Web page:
Lampkins used her athleticism as her main tool in dominating her early competition. Nobody could stay in front of her or get past her. Agler was thankful when they become AAU teammates in high school.

By the end of Lampkins' high school career, her father’s urging had paid off. She was a two-time All-Ohio Capital Conference First Team member, Gahanna Lincoln High School was 74-26 during her career and she was recruited to Ohio University on scholarship.

But her passion for basketball wasn’t where it is today.

She was good, so she liked that part. But the obsessive work ethic that would propel her to her current heights wasn’t there.

Not yet, at least.

Matching the talent with work

On March 2, 2014, Lampkins played perhaps the most important game of her career. It was also one of her worst.

It was her freshman season with the Bobcats. She entered the matchup with Bowling Green averaging just under 11 points per game.

Her quickness had transferred to the next level. She found that she could still drive to the basket rather easily, even against Division-I talent.

But Bowling Green defended her in a way she had never seen before. They didn’t defend her at all.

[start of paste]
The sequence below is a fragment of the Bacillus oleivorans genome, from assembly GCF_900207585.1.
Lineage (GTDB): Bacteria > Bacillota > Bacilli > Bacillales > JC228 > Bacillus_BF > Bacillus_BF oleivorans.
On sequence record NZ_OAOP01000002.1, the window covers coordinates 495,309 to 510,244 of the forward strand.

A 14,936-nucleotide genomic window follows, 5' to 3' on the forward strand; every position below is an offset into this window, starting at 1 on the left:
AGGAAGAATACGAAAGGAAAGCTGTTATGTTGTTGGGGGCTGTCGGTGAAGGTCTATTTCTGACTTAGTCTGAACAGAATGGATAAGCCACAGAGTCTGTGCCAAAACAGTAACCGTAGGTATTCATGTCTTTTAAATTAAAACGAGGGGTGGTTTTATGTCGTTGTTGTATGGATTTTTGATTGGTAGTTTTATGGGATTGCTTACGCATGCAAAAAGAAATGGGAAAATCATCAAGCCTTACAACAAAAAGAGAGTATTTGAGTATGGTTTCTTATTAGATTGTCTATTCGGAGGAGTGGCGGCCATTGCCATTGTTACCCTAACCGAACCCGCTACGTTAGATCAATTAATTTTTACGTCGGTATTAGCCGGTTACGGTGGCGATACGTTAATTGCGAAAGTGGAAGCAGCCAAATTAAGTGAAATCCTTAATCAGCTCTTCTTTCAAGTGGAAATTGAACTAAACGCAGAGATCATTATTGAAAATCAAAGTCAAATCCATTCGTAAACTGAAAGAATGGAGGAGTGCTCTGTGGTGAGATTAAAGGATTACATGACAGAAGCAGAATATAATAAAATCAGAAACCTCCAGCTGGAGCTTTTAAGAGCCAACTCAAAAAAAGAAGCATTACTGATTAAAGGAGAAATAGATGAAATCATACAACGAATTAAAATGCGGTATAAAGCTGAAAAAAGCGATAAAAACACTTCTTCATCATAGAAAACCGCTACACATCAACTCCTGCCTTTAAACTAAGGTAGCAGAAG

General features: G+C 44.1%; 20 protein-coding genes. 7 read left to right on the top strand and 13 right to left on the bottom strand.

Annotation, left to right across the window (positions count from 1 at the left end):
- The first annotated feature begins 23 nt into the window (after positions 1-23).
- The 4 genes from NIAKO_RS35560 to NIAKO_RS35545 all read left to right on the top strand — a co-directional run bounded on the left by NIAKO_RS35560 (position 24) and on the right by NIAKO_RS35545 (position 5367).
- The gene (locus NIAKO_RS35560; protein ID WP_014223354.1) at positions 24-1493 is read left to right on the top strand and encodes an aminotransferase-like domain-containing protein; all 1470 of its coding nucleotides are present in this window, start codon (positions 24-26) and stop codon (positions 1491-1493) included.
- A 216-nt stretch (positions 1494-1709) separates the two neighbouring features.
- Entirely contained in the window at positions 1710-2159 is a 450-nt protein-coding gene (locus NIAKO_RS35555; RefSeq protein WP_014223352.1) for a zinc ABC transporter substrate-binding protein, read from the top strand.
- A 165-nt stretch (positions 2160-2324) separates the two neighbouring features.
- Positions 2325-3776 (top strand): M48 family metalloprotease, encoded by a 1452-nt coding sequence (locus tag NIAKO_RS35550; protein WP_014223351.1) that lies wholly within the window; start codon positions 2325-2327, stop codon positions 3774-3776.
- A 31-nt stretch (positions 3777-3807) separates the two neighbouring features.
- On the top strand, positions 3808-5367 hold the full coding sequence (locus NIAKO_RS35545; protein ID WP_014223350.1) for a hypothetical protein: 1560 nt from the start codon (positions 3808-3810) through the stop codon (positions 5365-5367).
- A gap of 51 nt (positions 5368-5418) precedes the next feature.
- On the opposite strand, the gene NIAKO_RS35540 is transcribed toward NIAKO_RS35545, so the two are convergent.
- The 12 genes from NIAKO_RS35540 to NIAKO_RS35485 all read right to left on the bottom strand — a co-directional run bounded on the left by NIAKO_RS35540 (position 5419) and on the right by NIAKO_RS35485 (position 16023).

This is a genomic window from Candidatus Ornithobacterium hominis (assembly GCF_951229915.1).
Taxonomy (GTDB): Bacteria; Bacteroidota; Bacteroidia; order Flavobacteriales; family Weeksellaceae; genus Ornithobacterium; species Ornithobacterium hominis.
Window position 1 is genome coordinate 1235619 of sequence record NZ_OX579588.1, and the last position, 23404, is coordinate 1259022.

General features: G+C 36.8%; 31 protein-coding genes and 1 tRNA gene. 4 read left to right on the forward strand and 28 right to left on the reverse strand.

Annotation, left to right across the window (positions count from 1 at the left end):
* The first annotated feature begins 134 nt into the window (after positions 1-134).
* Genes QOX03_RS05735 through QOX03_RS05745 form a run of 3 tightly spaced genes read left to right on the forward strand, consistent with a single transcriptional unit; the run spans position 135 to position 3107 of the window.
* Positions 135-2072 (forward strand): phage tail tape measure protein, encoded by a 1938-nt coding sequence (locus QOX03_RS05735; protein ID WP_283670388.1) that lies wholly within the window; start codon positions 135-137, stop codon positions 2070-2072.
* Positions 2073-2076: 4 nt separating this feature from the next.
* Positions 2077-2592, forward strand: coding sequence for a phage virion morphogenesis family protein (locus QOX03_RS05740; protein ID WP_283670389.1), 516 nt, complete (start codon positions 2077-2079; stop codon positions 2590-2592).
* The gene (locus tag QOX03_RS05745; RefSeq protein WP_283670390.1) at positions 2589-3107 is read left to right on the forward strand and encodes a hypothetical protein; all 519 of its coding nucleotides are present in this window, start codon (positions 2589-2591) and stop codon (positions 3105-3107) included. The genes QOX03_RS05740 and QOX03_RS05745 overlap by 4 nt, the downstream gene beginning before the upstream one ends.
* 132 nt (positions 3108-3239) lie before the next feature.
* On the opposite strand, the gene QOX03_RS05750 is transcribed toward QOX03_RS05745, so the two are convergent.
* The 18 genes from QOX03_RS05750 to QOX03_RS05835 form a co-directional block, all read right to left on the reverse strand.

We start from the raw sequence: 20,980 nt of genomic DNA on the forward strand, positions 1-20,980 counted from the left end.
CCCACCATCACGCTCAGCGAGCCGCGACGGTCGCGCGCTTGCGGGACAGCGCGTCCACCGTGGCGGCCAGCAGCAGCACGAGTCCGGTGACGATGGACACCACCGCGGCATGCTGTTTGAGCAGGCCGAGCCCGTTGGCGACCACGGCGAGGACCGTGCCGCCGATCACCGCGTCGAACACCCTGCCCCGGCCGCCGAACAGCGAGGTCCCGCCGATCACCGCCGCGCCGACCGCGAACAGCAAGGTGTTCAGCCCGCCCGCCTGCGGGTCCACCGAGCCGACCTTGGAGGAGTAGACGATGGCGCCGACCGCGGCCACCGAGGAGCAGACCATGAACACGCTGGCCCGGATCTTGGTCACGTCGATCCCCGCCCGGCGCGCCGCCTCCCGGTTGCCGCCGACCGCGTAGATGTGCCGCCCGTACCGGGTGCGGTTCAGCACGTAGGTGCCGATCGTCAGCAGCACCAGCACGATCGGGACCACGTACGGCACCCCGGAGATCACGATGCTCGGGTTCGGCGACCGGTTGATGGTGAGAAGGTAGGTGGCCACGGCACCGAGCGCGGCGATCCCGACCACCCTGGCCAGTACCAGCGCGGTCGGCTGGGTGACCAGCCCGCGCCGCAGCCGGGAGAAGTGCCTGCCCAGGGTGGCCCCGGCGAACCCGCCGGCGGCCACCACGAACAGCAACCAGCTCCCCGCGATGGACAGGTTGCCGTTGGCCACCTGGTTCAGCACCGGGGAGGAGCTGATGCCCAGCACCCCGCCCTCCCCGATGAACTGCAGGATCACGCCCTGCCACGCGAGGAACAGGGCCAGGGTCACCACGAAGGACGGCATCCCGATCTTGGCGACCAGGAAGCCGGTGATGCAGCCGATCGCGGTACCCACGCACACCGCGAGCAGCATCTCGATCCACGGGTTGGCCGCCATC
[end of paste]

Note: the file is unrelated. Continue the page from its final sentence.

She had only attempted 15 3-pointers through 26 games. Knowing how well she attacked the rim, Bowling Green decided to force her to shoot deeper shots.

Lampkins said her defender stood at the MAC logo, about eight feet away from the 3-point line in Anderson Arena, and dared her to shoot.

The result was a five-point performance in 29 minutes. Lampkins made 2-of-8 shots from the field, and went 0-of-3 from 3-point range. She recalls multiple 3-point attempts being airballs.

“She just looked at us like, ‘What am I supposed to do?’ ” assistant coach Marwan Miller said.

Lampkins had no confidence in her jump shot. After the game, she promised the coaches she would never experience a similar situation again.

Oliver Hamlin

Ohio's Quiera Lampkins goes in for a layup during a game against Northern Illinois University on Feb. 6, 2016, in The Convo. Lampkins will be graduating this year and will leave behind a big hole in the Bobcats' roster.


The following summer, she made sure she would keep her promise.

That summer was filled with long sessions in empty gyms with Kiyanna Black and Miller. She worked on her jump shot, but it was the discipline she developed that would help her the most.

Lampkins said her and Black were on three-a-day practice schedule. In the morning, they would go for a run. In the afternoon, they would work on skills.

They would participate in drills such as form shooting, where players shoot with one hand from different places on the court to improve their shooting technique. They would also work with the speed ladder, where they would chop their feet through small holes to improve their quickness.

In the evening, Black and Lampkins would find a gym where they could play pick-up basketball. They repeated the process everyday and pushed each other to improve.